Category Archives: President

Why I’ll Be Voting For Romney

I’m rarely this bold with writing about my political preferences on an individual candidate, but considering there are only two (real) options at this point, I figured there’s no point in pretending to be objective. I’m not going to go into deep detail here, everyone reading this is well informed enough to make their own decisions and vote according to their own priorities, but I have been asked by some of my (less informed) liberal friends “How could you vote for Romney?” as if it were akin to beating a puppy. As such, I decided to make my last minute case for why I’ll be voting for Mitt Romney in hopes that you can at least understand, even if you disagree.
He has the experience we need: Okay, so a lot of people don’t like Romney. There are a variety of reasons, some valid, some silly, but I can understand why he’s not the most popular guy on the block. Regardless, his resume (love it or hate it) reads like the perfect applicant for the job position right now. We have a country that is in bad financial shape and getting worse, and a candidate that has experience at… turning around under-performing or near bankrupt businesses. Sure, they’re not exactly the same thing, but they’re a heck of a lot closer than some people would like to believe. He’s proven that he can balance budgets and spend within his means, a lesson our country desperately needs to learn right now. It won’t be easy, and it won’t be fun, but it needs to be done and Romney is the only candidate right now that has a resume showing he’s willing to get the job done.

He’s a leader: I can already hear the Obama fans starting to type angry replies. “You mean President Obama isn’t?!?!” Well, yes and no. I certainly don’t deny that it takes a great deal of strength and leadership capability to achieve the highest political office in the country. However, once he obtained that position he quit acting like a leader. Leaders don’t make excuses or blame their predecessors. Leaders don’t shift blame and focus away from their own short comings to put it on the people they work with. Leaders don’t base policy off the winds of political convenience. What leaders should do is develop a plan they intend to follow and keep their focus on their goals even when others doubt them. Leaders unite opposing views, they don’t deepen the divide. Leaders fix problems, they don’t push them off on future generations. Romney has shown, as a (moderate) Republican leading a solidly Democratic state, that he can be that kind of leader. Whether some of the President’s loyal followers are willing to realize it or not, we do not have a leader capable of uniting the opposing factions running our country right now, and until we have that kind of leadership, we will not break out of this unproductive political gridlock, and things are only going to get worse.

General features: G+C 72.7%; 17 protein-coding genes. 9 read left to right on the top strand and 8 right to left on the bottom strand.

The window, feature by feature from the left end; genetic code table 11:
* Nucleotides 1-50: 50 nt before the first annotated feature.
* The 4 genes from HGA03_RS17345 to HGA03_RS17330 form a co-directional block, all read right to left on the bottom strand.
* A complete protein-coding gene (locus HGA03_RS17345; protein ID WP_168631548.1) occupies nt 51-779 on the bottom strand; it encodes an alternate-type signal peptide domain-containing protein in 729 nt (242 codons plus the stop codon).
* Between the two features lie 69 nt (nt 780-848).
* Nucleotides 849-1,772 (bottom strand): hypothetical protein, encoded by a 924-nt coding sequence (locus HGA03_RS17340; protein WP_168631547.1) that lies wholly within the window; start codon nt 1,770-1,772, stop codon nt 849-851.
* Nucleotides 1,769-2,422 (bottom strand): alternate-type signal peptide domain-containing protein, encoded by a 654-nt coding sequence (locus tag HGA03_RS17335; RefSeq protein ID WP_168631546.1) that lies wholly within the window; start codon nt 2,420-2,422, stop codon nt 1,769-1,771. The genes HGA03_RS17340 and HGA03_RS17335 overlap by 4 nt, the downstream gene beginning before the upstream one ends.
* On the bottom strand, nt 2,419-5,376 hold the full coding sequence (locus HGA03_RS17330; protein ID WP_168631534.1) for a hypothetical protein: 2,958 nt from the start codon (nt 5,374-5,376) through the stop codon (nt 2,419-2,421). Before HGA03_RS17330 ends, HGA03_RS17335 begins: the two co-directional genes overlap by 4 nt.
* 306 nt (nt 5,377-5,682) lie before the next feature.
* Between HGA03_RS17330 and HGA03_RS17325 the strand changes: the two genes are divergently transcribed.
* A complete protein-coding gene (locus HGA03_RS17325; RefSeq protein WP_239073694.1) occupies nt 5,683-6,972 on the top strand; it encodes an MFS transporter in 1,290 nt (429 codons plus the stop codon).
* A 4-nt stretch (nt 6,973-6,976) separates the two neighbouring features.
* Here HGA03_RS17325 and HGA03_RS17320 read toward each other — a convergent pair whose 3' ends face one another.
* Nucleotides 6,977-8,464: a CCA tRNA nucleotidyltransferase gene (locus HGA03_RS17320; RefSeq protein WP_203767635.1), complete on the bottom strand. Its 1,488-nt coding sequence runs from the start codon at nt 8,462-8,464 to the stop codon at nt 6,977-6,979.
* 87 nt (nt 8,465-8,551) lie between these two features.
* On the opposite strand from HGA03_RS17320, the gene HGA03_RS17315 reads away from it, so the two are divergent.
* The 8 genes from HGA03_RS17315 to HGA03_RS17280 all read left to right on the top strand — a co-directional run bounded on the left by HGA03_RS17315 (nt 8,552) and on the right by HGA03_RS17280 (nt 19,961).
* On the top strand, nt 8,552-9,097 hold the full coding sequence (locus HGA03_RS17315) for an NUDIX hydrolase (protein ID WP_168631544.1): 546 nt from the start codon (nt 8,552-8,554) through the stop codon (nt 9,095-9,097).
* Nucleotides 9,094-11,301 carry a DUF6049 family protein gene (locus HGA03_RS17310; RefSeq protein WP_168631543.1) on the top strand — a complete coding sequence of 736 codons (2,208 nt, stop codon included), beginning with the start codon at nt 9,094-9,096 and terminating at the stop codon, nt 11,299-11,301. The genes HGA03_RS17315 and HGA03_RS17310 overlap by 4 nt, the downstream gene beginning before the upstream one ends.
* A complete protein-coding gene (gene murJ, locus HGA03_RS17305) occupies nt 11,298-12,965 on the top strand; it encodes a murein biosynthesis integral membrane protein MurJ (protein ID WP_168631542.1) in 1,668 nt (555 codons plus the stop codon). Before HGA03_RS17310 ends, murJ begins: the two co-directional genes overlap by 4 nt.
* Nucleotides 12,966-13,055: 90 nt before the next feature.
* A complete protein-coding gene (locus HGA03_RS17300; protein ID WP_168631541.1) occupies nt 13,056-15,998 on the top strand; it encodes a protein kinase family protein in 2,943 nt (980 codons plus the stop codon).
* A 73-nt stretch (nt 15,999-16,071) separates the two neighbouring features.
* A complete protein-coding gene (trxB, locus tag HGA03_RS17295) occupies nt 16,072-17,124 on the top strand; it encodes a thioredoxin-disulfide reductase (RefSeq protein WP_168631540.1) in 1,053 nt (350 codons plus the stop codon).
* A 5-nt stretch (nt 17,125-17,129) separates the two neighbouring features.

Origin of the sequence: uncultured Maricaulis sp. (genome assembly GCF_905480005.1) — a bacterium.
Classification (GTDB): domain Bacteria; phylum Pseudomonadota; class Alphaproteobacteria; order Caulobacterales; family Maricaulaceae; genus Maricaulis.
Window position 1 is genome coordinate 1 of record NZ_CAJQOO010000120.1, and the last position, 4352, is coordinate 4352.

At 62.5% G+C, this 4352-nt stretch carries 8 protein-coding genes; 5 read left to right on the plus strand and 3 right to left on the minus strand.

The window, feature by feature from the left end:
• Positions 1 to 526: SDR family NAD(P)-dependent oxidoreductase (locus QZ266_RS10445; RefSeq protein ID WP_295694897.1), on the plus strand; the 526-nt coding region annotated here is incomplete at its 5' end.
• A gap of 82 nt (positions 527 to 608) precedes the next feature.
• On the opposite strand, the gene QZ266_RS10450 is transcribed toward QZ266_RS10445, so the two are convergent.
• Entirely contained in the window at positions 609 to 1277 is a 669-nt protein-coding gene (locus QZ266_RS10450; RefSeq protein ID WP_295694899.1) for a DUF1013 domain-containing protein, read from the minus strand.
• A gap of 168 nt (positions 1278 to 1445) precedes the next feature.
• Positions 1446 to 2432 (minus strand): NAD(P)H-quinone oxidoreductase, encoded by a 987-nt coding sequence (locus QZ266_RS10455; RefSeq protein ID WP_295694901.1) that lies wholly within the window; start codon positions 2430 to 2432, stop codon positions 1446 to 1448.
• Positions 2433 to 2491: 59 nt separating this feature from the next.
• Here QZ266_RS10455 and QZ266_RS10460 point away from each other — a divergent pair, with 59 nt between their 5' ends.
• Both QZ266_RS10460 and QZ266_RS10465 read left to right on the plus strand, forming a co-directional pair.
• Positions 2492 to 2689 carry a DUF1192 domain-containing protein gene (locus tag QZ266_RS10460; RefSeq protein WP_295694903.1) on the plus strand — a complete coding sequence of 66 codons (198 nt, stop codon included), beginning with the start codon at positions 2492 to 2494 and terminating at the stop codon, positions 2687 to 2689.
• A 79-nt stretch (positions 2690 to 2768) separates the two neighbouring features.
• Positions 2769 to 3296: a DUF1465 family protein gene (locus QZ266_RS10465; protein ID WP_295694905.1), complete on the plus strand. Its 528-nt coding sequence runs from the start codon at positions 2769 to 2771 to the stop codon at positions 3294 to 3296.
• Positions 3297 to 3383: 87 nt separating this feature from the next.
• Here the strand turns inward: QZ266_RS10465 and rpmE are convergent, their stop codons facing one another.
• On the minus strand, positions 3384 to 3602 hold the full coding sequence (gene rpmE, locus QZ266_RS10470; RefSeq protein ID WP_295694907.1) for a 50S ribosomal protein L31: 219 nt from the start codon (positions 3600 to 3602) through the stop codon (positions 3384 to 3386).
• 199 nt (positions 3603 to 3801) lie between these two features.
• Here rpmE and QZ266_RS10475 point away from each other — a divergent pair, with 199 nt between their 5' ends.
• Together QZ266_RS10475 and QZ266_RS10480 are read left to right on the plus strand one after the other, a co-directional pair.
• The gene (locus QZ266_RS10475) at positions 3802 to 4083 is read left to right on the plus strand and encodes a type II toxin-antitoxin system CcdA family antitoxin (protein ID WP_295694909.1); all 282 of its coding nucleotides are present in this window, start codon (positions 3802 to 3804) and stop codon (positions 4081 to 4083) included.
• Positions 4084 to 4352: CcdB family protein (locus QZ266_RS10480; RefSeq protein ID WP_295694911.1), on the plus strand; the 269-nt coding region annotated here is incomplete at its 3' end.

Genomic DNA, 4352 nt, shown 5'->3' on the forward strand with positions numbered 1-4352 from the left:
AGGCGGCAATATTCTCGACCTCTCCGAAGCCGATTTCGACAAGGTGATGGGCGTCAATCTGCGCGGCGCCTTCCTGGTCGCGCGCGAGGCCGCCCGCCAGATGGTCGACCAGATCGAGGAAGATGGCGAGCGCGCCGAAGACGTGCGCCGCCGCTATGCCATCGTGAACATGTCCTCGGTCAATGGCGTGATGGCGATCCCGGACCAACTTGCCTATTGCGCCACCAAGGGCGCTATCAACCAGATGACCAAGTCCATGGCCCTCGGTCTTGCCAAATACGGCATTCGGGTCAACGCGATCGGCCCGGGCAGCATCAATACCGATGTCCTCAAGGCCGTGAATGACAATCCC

He’s not interested in expanding the government: This is the one that matters a lot to people regardless of their political affiliation (but I know it’s especially crucial to my libertarian friends). Romney has made it clear that his plan for getting the US economy and day-to-day government functioning back on track is shrinking the government. This is a clear distinction between himself and President Obama. This is not to imply that all Republicans are for small government, President Bush oversaw dramatic increases in government reach, intrusion, and overall size, but it is to explain that this Republican candidate disagrees both with his challenger and his predecessors over the role government should play in our lives. The simple math shows that the government has gotten larger, and most people believe that the government alone is not the answer to our economic problems and expanding it is a redistribution of resources to less productive measures at best. (Most economists flat out say that it’s a band-aid fix, and a dangerous one.) The President has shown that he thinks a government-centered approach to fixing the economy is the best path through his words as well as his actions. Romney’s intent to trim the government down will not please everyone, but history and economic theory suggests we’d be better off in the long run.